Background Blood pressure is considered to be the most predictive of complications in women with pre-eclampsia compared to the other tests.
Methods We performed systematic quantitative review of test accuracy studies. We conducted an electronic search in MEDLINE (1951–2010), EMBASE (1980–2010), the Cochrane Library (2009) to identify relevant articles. A hand-search of selected specialist journals and reference lists of articles obtained was then carried out. There were no language restrictions for any of these searches. Studies were selected independently by two reviewers if blood pressure profile was evaluated to predict maternal and fetal complications of pre eclampsia. Data was extracted on study characteristics, quality and accuracy to construct 2×2 tables with maternal and fetal complications as reference standard.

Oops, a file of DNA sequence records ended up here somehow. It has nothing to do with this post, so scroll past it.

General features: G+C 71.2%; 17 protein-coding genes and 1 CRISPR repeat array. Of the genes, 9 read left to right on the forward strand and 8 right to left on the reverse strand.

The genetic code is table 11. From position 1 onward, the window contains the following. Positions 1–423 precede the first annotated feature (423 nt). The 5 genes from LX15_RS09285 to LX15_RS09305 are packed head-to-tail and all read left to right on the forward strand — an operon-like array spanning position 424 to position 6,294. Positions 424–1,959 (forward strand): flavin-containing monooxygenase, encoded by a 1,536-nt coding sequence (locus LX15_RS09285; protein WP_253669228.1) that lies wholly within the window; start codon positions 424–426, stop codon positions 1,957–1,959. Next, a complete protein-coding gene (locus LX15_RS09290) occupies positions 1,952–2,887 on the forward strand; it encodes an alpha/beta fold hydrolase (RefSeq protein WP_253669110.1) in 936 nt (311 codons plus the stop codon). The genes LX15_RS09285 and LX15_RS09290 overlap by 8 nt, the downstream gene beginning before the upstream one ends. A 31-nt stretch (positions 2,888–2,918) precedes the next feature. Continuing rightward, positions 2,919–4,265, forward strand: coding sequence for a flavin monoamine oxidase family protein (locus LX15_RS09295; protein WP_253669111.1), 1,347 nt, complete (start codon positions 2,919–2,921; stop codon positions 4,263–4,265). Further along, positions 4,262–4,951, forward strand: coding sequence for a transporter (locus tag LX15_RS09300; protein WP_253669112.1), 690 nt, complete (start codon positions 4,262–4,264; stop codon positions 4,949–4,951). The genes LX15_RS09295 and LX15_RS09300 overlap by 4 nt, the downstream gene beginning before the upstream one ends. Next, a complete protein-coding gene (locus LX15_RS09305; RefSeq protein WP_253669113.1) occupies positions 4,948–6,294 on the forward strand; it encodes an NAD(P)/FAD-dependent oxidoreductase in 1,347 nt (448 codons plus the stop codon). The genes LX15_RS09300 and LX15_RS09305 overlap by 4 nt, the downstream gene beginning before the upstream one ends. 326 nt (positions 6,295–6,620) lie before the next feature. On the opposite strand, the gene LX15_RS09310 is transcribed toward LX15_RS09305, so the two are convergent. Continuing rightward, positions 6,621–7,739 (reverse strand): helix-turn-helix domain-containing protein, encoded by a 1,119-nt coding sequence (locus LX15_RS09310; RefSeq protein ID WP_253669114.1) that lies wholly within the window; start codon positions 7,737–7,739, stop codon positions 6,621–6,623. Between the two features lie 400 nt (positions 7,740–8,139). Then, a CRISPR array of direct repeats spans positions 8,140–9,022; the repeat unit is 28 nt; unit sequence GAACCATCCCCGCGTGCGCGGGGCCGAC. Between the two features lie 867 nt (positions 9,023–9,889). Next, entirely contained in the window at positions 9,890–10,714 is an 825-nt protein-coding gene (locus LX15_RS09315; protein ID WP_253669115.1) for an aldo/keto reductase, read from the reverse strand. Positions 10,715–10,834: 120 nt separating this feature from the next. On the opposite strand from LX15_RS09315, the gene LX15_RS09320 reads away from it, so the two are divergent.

Results There were eight primary articles in the review including a total of 2304 women. For the prediction of eclampsia, abruption, renal, neurological and liver impairment, mean arterial pressure ≥140 mm Hg or blood pressure ≥170/110 had high specificity (more than 80%) and low sensitivity (<50%). The area under the curve for any adverse maternal outcome was 0.68 (95% CI 0.29 to 0.92). The specificity for adverse fetal outcomes was more than 70% in 11/15 (73.3%) studies and sensitivity was more than 70% in 6/15 (40%) studies.
Conclusion Blood pressure is a moderate predictor of adverse maternal and fetal outcomes, with severe hypertension more predictive of fetal complications than maternal complications.
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